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Brickyard
A brickyard or brickfield is a place or yard where the earthen building material called bricks are made,[1] fired, and stored, or sometimes sold or otherwise distributed from. Brick
Brick
makers work in a brick yard. A brick yard may be constructed near natural sources of clay or on or near a construction site if necessity or design requires the bricks to be made locally.[2]Bricks stacked up on pallets in a yard in Michelmersh, Hampshire, EnglandSee also[edit]Brickworks, another type of place where bricks are made, often on a larger scale, and with mechanization Clay
Clay
pit, a quarry or mine for clay Kiln, the type of high heat oven that bricks are baked inReferences[edit]^ Oxford English Dictionary Second Edition on CD-ROM (v. 4.0) Oxford University Press 2009 ^ Lovejoy, Ellis. Economies in brickyard construction and operation. Indianapolis, Ind.: T.A. Randall, 1913
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Railway Station
A train station, railway station, railroad station, or depot (see below) is a railway facility or area where trains regularly stop to load or unload passengers or freight. It generally consists of at least one track-side platform and a station building (depot) providing such ancillary services as ticket sales and waiting rooms. If a station is on a single-track line, it often has a passing loop to facilitate traffic movements. The smallest stations are most often referred to as "stops" or, in some parts of the world, as "halts" (flag stops). Stations may be at ground level, underground, or elevated
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U.S. Route 23
U.S. Route 23
U.S. Route 23
(US 23) is a long north–south U.S. Highway
U.S. Highway
between Jacksonville, Florida, and Mackinaw City, Michigan. It is an original 1926 route which originally reached only as far south as Portsmouth, Ohio, and has since been extended. It was formerly part of the major highway known as the Dixie Highway.Contents1 Route description1.1 Florida 1.2 Georgia 1.3 North Carolina 1.4 Tennessee 1.5 Virginia 1.6 Kentucky 1.7 Ohio 1.8 Michigan2 History 3 Major intersections 4 See also 5 References 6 External linksRoute description[edit]Lengths  mi[2] kmFL 37.67 60.66GA 391.69 630.74NC 109.22 175.88TN 78.14 125.83VA 60.91 98.08KY 157.76 253.89OH 234.86[3] 378.20MI 364.92 587.63Total 1435.17 2309.68Florida[edit] Main article: U.S. Route 23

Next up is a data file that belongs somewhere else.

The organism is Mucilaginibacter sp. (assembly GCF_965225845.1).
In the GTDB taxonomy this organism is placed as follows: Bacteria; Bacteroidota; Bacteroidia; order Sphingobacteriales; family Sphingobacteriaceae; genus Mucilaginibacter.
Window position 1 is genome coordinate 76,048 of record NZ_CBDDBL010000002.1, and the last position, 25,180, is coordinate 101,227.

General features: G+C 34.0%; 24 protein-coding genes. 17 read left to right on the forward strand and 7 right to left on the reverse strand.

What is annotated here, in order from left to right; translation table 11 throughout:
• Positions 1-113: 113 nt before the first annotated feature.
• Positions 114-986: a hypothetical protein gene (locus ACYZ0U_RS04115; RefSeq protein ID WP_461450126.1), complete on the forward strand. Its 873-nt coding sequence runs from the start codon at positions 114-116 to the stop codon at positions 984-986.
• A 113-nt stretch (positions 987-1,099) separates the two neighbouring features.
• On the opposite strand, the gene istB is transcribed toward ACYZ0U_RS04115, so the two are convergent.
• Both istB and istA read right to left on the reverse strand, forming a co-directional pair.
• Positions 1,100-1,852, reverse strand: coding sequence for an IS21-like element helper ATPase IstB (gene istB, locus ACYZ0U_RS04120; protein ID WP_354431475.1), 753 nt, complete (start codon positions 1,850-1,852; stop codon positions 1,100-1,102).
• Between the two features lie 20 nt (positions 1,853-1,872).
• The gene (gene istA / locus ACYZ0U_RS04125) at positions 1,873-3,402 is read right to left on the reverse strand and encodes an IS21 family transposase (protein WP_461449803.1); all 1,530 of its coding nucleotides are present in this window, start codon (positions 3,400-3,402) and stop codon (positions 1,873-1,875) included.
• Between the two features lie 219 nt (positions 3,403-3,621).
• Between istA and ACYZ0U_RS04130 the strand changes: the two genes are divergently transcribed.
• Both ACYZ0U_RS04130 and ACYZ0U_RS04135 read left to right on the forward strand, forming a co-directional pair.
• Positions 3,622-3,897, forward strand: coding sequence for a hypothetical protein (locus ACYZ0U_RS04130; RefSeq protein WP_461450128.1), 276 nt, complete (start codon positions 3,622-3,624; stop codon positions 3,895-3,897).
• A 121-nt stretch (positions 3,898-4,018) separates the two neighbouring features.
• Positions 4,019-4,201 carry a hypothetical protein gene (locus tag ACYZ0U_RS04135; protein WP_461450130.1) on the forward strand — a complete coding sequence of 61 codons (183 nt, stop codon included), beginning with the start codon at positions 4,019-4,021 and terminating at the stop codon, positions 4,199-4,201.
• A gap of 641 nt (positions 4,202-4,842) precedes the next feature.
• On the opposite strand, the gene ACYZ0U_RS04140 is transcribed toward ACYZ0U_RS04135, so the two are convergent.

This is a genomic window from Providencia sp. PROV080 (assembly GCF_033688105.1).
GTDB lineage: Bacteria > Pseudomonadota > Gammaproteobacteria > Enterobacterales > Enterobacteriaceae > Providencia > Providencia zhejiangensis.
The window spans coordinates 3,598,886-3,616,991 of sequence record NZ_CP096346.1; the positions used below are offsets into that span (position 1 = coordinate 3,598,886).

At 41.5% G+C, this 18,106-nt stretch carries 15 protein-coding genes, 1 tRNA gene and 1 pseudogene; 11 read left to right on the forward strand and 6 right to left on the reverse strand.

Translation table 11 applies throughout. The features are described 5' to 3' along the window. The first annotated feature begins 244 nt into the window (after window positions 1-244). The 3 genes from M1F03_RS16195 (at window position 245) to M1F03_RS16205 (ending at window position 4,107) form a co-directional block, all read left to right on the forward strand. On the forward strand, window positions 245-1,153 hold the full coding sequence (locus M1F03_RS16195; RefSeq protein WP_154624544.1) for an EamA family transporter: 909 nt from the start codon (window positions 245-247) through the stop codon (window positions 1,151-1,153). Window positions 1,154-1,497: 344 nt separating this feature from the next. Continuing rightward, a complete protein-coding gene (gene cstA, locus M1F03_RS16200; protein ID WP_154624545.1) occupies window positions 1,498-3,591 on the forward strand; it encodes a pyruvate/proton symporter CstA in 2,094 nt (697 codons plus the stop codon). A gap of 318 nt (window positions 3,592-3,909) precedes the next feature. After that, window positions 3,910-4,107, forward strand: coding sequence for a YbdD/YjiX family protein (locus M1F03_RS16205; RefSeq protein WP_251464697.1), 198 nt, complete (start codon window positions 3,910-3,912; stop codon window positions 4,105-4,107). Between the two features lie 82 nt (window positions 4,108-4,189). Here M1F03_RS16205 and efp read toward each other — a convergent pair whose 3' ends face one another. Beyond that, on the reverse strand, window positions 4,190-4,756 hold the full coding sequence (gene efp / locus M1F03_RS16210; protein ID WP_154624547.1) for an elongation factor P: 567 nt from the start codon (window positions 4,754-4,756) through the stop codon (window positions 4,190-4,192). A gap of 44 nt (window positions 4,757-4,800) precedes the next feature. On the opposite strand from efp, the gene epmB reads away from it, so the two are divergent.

U.S. Route 23
in Florida U.S. Route 23
U.S. Route 23
begins at U.S. Route 1
U.S

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County Seat
A county seat is an administrative center, seat of government, or capital city of a county or civil parish. The term is used in the United States, Canada, Romania, Mainland China
Mainland China
and Taiwan. County towns have a similar function in the United Kingdom
United Kingdom
and Republic of Ireland, and historically in Jamaica.Contents1 Function 2 U.S. counties with more than one county seat 3 Other variations3.1 New England 3.2 Virginia 3.3 South Dakota 3.4 Louisiana 3.5 Alaska 3.6 Canada
Canada
and Vermont4 Lists of U.S. county seats by state 5 Lists of Taiwan
Taiwan
county seats by county 6 See also 7 References 8 External linksFunction[edit] In most of the United States, counties are the political subdivisions of a state. The city, town, or populated place that houses county government is known as the seat of its respective county
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United States Census Bureau
The United States
United States
Census
Census
Bureau (USCB; officially the Bureau of the Census, as defined in Title 13 U.S.C. § 11) is a principal agency of the U.S. Federal Statistical System, responsible for producing data about the American people and economy. The Census Bureau is part of the U.S. Department of Commerce
Department of Commerce
and its director is appointed by the President of the United States. The Census